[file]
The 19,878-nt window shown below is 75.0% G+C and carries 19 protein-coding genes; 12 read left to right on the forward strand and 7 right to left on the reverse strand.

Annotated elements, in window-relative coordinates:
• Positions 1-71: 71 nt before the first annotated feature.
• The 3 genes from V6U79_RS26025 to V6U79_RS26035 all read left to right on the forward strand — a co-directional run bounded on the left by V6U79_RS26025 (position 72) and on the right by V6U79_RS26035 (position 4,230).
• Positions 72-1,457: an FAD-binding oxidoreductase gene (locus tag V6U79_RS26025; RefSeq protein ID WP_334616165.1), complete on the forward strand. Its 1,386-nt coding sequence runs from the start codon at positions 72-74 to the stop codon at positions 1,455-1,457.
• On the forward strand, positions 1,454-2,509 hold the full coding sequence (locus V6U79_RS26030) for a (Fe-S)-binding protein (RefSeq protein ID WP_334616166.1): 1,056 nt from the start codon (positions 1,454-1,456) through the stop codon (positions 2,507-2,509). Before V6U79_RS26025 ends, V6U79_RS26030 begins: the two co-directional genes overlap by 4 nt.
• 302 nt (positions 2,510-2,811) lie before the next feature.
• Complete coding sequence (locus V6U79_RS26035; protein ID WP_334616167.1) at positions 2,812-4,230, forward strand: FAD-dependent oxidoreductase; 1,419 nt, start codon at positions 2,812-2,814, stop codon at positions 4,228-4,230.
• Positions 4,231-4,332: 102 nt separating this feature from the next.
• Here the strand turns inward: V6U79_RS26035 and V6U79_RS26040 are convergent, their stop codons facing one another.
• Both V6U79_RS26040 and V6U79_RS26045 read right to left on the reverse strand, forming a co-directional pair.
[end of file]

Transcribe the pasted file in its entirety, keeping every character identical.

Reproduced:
The 19,878-nt window shown below is 75.0% G+C and carries 19 protein-coding genes; 12 read left to right on the forward strand and 7 right to left on the reverse strand.

Annotated elements, in window-relative coordinates:
• Positions 1-71: 71 nt before the first annotated feature.
• The 3 genes from V6U79_RS26025 to V6U79_RS26035 all read left to right on the forward strand — a co-directional run bounded on the left by V6U79_RS26025 (position 72) and on the right by V6U79_RS26035 (position 4,230).
• Positions 72-1,457: an FAD-binding oxidoreductase gene (locus tag V6U79_RS26025; RefSeq protein ID WP_334616165.1), complete on the forward strand. Its 1,386-nt coding sequence runs from the start codon at positions 72-74 to the stop codon at positions 1,455-1,457.
• On the forward strand, positions 1,454-2,509 hold the full coding sequence (locus V6U79_RS26030) for a (Fe-S)-binding protein (RefSeq protein ID WP_334616166.1): 1,056 nt from the start codon (positions 1,454-1,456) through the stop codon (positions 2,507-2,509). Before V6U79_RS26025 ends, V6U79_RS26030 begins: the two co-directional genes overlap by 4 nt.
• 302 nt (positions 2,510-2,811) lie before the next feature.
• Complete coding sequence (locus V6U79_RS26035; protein ID WP_334616167.1) at positions 2,812-4,230, forward strand: FAD-dependent oxidoreductase; 1,419 nt, start codon at positions 2,812-2,814, stop codon at positions 4,228-4,230.
• Positions 4,231-4,332: 102 nt separating this feature from the next.
• Here the strand turns inward: V6U79_RS26035 and V6U79_RS26040 are convergent, their stop codons facing one another.
• Both V6U79_RS26040 and V6U79_RS26045 read right to left on the reverse strand, forming a co-directional pair.